Finally, in the spring of my 1L year, something clicked.
Your first graded assignment in law school will be drafting an Office Memorandum. Mine was horrible, and I’ve been drawing paychecks as a writer for nine years.
An “Office Memo” is a lengthy analysis of a specific legal question and its most probable answer. You are given a bundle of facts and an overarching question. It’s your job to identify the legally significant information, find the applicable legal rules and explain to your reader how those rules apply to your facts.
Below are three tips, and memorable advice from my legal writing professor, to help you avoid making the same mistakes that I made.
I have written about my law school journey a number of times on this blog – how I was diagnosed with endometriosis, a chronic reproductive health condition in my 1L year, and the havoc it has wreaked on my law school journey ever since. I had plans to return to campus this fall – I even wrote about my excitement here on Impact. But less than a week into commuting to campus I came home one day and my back and pelvis muscles and gone into a full spasm from driving. I was diagnosed with pelvic floor dysfunction – a condition that affects your pelvic nerves and muscles which is common among endometriosis patients. Basically, when your body has been in pain for so long, your muscles are constantly bracing for more pain, even when the disease is gone, as mine is. As a result, they clench, or spasm, resulting in pain that can radiate up into your ribcage and down to your knees.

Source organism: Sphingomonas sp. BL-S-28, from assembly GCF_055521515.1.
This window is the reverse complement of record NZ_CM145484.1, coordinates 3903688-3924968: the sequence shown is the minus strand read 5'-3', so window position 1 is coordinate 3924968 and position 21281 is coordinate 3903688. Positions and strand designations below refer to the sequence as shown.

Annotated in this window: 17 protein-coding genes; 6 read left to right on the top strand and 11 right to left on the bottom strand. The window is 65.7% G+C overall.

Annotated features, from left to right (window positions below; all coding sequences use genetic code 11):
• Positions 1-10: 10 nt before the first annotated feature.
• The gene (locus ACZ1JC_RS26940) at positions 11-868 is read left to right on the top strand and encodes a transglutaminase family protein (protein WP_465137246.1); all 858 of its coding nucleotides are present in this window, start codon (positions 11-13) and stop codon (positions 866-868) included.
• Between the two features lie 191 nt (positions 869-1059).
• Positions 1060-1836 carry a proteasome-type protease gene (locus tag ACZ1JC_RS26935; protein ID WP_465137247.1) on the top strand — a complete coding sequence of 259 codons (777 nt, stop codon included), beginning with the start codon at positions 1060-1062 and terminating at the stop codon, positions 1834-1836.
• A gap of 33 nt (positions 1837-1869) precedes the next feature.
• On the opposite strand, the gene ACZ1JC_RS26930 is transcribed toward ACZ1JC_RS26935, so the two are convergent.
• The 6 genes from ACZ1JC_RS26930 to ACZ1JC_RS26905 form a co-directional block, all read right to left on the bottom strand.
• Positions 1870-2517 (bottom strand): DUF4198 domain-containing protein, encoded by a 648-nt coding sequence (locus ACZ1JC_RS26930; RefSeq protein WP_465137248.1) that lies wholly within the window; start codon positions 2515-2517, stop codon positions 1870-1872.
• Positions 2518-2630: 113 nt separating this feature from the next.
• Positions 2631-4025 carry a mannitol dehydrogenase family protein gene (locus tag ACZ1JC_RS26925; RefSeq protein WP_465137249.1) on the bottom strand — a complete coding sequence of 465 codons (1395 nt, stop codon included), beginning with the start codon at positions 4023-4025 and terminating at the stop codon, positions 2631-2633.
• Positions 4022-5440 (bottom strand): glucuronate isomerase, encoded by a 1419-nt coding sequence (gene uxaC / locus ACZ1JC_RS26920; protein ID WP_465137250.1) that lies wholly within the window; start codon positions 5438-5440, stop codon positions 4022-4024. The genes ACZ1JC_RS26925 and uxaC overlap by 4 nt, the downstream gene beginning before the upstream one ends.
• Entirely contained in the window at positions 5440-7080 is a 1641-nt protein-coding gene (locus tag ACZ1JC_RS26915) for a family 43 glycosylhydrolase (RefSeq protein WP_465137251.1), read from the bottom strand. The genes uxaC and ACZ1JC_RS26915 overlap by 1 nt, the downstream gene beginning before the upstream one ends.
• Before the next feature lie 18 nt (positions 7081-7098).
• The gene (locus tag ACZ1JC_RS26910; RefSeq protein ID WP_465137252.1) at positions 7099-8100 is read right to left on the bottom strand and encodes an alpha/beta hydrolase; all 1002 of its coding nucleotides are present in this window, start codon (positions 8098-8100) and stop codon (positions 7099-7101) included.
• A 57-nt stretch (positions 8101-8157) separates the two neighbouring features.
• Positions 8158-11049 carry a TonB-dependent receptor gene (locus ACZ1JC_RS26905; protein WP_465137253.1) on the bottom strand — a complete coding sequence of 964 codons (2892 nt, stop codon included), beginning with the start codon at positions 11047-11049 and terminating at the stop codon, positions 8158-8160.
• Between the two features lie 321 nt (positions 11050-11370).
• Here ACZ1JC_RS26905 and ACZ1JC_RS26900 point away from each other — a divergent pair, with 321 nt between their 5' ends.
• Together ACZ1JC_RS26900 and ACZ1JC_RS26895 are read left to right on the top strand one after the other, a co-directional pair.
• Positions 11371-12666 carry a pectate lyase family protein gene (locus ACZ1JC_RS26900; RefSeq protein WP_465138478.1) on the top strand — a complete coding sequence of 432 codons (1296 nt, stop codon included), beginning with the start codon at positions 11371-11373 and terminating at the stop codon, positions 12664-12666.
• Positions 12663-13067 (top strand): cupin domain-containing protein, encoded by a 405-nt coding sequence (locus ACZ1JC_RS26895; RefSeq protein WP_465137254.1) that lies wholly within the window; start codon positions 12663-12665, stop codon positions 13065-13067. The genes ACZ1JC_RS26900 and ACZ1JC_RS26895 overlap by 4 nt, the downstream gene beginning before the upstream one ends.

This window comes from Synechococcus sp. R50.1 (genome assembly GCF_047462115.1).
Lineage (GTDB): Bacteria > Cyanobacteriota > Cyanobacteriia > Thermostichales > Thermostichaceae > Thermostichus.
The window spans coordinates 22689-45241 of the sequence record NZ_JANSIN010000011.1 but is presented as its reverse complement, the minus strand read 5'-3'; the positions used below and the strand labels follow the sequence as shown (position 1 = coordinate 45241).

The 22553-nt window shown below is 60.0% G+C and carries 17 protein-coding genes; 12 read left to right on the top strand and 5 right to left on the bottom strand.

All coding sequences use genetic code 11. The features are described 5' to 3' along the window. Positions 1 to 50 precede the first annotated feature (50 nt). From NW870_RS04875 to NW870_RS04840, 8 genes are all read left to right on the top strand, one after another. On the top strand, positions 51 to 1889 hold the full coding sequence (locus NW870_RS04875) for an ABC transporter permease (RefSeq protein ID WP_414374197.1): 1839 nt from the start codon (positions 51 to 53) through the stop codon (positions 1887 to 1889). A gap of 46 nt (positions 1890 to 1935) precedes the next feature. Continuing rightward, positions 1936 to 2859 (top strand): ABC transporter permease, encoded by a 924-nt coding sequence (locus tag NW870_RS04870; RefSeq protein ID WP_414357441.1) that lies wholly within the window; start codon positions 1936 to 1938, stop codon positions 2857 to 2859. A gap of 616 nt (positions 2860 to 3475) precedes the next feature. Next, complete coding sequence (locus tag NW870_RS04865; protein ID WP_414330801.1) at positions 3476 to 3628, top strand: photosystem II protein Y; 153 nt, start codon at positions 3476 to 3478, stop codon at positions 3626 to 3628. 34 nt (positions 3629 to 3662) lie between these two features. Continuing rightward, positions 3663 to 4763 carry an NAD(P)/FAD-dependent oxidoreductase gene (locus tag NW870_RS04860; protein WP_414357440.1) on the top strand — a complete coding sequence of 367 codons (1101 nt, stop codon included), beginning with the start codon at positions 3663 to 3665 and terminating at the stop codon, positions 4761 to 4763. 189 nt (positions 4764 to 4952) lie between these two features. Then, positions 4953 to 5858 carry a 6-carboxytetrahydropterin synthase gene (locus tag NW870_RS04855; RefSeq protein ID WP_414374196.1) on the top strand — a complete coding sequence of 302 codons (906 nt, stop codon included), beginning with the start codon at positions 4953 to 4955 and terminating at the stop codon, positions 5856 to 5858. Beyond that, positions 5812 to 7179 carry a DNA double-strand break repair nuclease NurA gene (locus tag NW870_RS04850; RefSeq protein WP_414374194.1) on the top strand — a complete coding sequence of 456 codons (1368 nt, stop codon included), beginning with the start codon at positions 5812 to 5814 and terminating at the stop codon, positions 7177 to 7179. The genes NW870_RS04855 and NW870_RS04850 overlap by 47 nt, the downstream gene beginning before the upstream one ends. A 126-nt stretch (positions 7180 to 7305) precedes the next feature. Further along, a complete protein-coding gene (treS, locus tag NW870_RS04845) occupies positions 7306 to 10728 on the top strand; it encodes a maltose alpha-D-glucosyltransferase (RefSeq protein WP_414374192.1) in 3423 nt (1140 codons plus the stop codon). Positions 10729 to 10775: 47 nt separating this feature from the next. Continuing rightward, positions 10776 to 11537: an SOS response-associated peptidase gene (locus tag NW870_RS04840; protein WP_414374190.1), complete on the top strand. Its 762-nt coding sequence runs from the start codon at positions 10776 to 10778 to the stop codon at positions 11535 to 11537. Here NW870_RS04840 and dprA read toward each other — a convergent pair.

Needless to say, I was not as ready to be back on campus as I had hoped. I reluctantly made the decision to take one more semester off.
Thank you to everyone who came out and thanked a mentor on our #BCLawImpact day!
As the second son of a poor rural family in South Korea, he moved to the city of Seoul alone to attend high school at the young age of 16. He continued his education at the nation’s most prestigious university and earned his PhD in the US (Boston) with full tuition and cost-of-living scholarships provided to him by the Korean government. While his accomplishments as a microbiologist themselves are admirable, it is his curiosity, patience and persistence that never fail to inspire me. “You will have good experiences and bad experiences, but none that are useless,” is one of the things that he said when I told him I was considering law school. Thanks, dad, and congratulations on your (upcoming) retirement!
I’m grateful to my parents for giving me the freedom to choose what paths to take in life, and for supporting me in all of my endeavors. They’ve taught me to work hard, give thanks, and have faith in all circumstances. I can’t say thank you to them enough! #BCLawImpact
Though I knew I wanted to go to law school since I was relatively young, by the time I graduated college I had let my doubts get to me. I became anxious about the competitiveness, the time commitment, and the amount of debt law school would bring, and convinced myself that I couldn’t handle it. Even after getting into my top choice school, I considered trying out a different career path instead. Thankfully my parents convinced me to give it a shot. They tirelessly encouraged me that I could handle the challenge, that I was meant to do this, and that I shouldn’t give up on my dream. They knew that I would thrive here and they never let me forget it. I just want to take this chance to thank them, because I’m so incredibly glad I made the decision to attend.